For the time being I've ceased my formal, structured study with Druidry, in order to allow myself to grow a bit more organically along the path for a little while and discover where that leads. (This is one reason I haven't been blogging nearly as much recently.) My bedroom altar has taken on this organic aspect, too, and I find myself often picking up "found objects" on my weekly walks and incorporating them.
I love this process, because it keeps me in touch with the cycles of nature without having to flip through annoying reference books in search of seasonal correspondences decided upon by other people, correspondences that might not even relate to my own immediate landscape or climate anyway. By ignoring such reference sources and relying instead on the things nature offers to me directly, I find myself slowly learning about my own place in the land. If the leaves are already beginning to change in my local area, then gosh darn it, colorful leaves it is. If the chestnuts are falling but the gardens I walk past on my way to work still have roses in bloom, then I can celebrate both. This process reminds me that the change of the seasons isn't broken up into distinct time periods--it's messy and overlapping and intertwined.
With that in mind, my altar has become a bit more "cluttered" and idiosyncratic, rather than sparse and functional the way it used to be. I no longer use it primarily as a functional altar, but perhaps more as a "shrine" to the external physical landscape of the natural world, and the internal landscape of my own psyche and spiritual needs. Decorating with bits of nature brings that earthy scent into my home, but it also keeps me in tune with the natural turn of the seasons. As the flower blossoms dry out, or the leaves slowly brown and wither, or the gourds grow dusty and the shells of nuts begin to splinter, I can tell it's time to give these things back to the natural world to let them decay--and begin looking for new signs of the season to come. This serves as a subtle reminder to allow my own cycles to ebb and flow according to their natural energies, instead of trying to force order and conformity where they will not suit my own changing needs.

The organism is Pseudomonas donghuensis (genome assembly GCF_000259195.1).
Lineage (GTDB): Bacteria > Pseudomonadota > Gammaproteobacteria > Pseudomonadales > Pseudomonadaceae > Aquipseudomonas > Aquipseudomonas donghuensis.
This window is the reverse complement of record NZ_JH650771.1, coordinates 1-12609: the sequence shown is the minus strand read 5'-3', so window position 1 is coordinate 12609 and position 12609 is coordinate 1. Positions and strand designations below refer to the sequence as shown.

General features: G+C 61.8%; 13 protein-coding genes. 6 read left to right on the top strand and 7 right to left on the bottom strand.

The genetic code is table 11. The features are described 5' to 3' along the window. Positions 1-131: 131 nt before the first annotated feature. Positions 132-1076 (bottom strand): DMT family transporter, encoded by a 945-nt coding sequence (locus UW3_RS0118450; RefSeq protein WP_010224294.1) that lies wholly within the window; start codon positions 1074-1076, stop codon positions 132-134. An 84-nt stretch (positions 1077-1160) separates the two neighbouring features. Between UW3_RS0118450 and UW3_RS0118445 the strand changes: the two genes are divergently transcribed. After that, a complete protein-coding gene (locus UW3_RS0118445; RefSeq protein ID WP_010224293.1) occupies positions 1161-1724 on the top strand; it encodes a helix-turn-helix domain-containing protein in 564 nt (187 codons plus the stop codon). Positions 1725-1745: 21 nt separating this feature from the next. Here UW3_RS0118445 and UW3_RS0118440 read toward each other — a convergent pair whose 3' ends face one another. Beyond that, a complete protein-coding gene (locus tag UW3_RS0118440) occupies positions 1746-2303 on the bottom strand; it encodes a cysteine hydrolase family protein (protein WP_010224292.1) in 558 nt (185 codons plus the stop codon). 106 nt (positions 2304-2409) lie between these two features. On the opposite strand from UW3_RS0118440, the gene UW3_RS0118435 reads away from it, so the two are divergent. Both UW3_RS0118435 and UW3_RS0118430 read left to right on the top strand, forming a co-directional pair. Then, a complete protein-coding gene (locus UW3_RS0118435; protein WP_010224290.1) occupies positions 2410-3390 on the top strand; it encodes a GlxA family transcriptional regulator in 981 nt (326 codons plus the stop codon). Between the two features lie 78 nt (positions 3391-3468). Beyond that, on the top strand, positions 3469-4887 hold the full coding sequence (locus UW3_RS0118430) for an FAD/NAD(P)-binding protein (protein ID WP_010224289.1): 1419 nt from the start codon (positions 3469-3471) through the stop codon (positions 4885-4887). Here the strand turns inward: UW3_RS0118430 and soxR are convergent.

Working with my altar this way keeps me grounded in nature, but it also allows me to indulge my natural urge to "gather" beautiful objects that seem to resonate or capture my attention when I'm out walking. I often feel as though these gifts are offerings that the earth places in my path, and it's an important aspect of my spiritual life to feel willing and able to accept them--without getting home, saying, "O, now what am I going to do with all this?" and feeling like I have to just chuck them out before they being to rot and gather dust. A while ago, it occurred to me that the idea of making "offerings" to the gods and to the earth can be a little silly if taken too seriously--after all, what do we have that we have not first been given? I decided that what we have to offer is our intention, our attention, and our love--and incorporating "found objects" into my altar as offerings is my way of acknowledging the many gifts I receive, and transforming them through my intention and imagination into something new that I can give back to the world. Thus, one of the central aspects of my altar is the small blue offering dish. Right now, it holds a few wild local chestnuts I gathered during a walk in the park, a cardinal feather I found in the woods, a few daisy blossoms from a bouquet I bought at the local flower shop, and a striking (and a little out of place) rose petal I found just this afternoon on my way back from lunch, while I was wondering about the persistence and delicacy of love.